In addition to the liftmen, we also have a guy who sits at a desk on the ground floor, just opposite the lift. I'm not quite sure what he does. He goes by the name of 'Security', although I'm can't see what security this skinny kid provides (there is a another bunch of older, somewhat tougher looking Security guys at the gates). The 'Security' desk is a promotion from the lift, I think, because you only get to sit at that desk once you've done the lift assignment and you know all the residents of the building.
Today there was a new guy in the lift, even younger than the previous one. This one looked like a new migrant. He was uncomfortable with his navy-blue uniform, he kept fiddling with the big fancy belt buckle, and didn't know numbers in English. So the Security guy helped him, by telling him my floor number in Hindi. He still messed up and pressed the wrong button, and stood there dejected when I quickly pressed the right one. "It's ok", I smiled at him, remembering my first job and how terrified I had been. "You'll learn soon". He was too raw to even nod or acknowledge what I said, let alone smile.
Hmm, I said to myself when I got off the lift. One more new migrant. One more guy here to see if the city will work its magic on him. They keep coming, these young hopeful men, barely out of their teens. Maybe his uncle is here in the city; and is providing the initial support. Or maybe it's someone else from his village, who has brought him here, introduced him to the contracting firm that manages our lifts, and stood guarantee for him. I hope he will learn the lift numbers quickly, before some resident complains.
I recently had an overseas visitor who laughed and said "God, why do you guys need a guy to push lift buttons? Can't you do it yourselves?" On the face of it, this looks like a logical statement. But I was recently in a lift with a precocious kid, who pushed the emergency button, because the lift was unsupervised for 10 minutes. My new maid doesn't know how to summon a lift, let alone operate the number keys. My mother doesn't like being alone in the lift. Almost no one knows what to do in case of an emergency or a lift stopping midway. So I say, until the state of affairs changes, until everyone gets an education, Let There Be Liftmen !

Sunday, September 05, 2010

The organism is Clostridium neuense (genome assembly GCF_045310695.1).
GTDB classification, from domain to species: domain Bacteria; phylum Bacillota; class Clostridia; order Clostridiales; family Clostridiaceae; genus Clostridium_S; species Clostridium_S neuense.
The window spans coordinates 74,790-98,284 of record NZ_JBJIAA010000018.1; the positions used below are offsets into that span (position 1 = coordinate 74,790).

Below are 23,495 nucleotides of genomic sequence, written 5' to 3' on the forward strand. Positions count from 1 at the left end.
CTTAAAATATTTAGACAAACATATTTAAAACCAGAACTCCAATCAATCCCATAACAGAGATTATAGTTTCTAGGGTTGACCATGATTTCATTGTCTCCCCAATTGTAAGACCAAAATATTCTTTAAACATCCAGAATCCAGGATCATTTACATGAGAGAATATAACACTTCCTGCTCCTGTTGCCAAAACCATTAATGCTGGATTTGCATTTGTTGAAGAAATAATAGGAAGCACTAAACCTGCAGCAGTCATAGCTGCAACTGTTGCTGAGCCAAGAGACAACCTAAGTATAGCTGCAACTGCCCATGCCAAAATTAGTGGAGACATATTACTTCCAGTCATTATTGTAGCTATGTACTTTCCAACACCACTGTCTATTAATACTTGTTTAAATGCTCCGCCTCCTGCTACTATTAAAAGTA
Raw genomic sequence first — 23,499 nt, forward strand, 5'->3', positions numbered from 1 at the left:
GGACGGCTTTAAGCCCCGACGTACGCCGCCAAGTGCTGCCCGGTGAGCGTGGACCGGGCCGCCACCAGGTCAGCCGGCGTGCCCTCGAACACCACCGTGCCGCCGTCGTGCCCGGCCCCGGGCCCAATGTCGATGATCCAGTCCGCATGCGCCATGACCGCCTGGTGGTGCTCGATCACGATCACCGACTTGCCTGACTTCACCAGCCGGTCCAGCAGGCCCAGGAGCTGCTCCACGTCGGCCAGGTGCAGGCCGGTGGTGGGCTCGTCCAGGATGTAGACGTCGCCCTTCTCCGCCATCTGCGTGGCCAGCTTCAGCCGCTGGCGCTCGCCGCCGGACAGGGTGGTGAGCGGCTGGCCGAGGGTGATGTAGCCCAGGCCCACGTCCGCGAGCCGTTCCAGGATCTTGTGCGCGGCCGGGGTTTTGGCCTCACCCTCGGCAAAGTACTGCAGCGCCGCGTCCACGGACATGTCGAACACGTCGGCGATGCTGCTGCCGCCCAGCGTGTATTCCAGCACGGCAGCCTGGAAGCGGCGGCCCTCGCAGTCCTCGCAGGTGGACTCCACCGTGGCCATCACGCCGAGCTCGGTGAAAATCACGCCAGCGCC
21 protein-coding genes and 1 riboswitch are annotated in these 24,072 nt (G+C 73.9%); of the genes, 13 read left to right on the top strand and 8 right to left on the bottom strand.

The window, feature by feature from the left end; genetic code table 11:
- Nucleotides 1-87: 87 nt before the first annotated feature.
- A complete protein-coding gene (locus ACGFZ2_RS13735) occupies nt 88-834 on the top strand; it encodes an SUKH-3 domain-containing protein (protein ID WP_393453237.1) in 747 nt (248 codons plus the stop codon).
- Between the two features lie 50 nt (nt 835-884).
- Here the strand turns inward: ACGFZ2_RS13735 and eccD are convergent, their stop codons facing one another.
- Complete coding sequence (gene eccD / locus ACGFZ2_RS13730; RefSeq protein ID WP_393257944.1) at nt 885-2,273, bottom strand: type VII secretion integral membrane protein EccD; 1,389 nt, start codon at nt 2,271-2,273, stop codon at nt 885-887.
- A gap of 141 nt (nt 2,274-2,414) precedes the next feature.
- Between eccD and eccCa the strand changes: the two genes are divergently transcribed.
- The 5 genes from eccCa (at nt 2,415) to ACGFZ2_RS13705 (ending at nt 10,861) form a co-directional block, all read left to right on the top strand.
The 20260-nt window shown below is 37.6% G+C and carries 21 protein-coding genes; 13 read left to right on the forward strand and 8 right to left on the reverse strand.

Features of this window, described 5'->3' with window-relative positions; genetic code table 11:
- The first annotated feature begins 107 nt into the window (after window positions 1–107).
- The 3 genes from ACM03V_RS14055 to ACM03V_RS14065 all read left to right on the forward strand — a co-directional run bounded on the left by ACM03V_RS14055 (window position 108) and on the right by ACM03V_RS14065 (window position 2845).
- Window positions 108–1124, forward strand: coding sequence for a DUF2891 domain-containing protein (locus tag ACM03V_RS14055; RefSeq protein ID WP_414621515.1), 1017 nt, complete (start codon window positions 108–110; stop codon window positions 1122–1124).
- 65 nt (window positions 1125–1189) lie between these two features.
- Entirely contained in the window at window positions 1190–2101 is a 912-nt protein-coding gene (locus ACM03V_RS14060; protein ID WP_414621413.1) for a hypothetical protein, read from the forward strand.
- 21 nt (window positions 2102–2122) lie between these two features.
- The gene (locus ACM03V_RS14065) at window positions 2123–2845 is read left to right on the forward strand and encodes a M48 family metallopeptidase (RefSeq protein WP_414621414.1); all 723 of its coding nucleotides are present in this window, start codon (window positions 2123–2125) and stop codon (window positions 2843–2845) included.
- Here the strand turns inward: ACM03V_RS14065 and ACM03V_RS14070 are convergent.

The dosa gets my vote

Four hungry people. One Giant Paper Dosa. Lots of coconut chutney, and lots of sambar.

Paper Dosa at Sunder's, Kabutarkhana, King's Circle

Have you tried sharing a paper dosa? That first crumbling of the perfect cylinder shape, the vain attempts to preserve some semblance of orderly eating...until chaos descends and everyone is just eating whatever crumbs they can find? What fun :)

Ordering four separate dosas just isn't the same, is it?

Sunders is a regular stop on my forays to King's Circle market. Apart from the paper dosa, they serve a wacky menu with several different dosa varieties (including a schezwan dosa).

They do a decent masala-dosa as well. I'm not a big fan of the masala-dosa. But it does seem to have found its place under the sun. Food writer Nilanjana Roy gave the masala dosa her vote for "national dish of India" in an article in Outlook earlier this year. She says: The dosa has crept into our lives in a quiet revolution, a stealthy and entirely bloodless coup. It can be found in dhabas in the Himalayas, stuffed with exotic ingredients in five-star restaurants...It can be stuffed with paneer, or with chicken and keema fillings for the unregenerate carnivore, but it’s the masala dosa that flies its flag across India. You can even, experimenting with spinach and carrot fillings, create a suitably tricolour masala dosa, while retaining the potato stuffing that is the trademark of the true Udupi stalwart. We can continue to argue over the rest of the menu for a genuinely nationalist Indian banquet, but for the moment, the dosa gets my vote."

So what say? The masala-dosa as a national dish? Sacrilege? :)

If I were to think about Bombay, instead of the whole country, then here's my list of the top three popular eats in the city:
- Vada pav
- Bhelpuri
- Dosa

(Yep, the dosa, gets *my* vote too)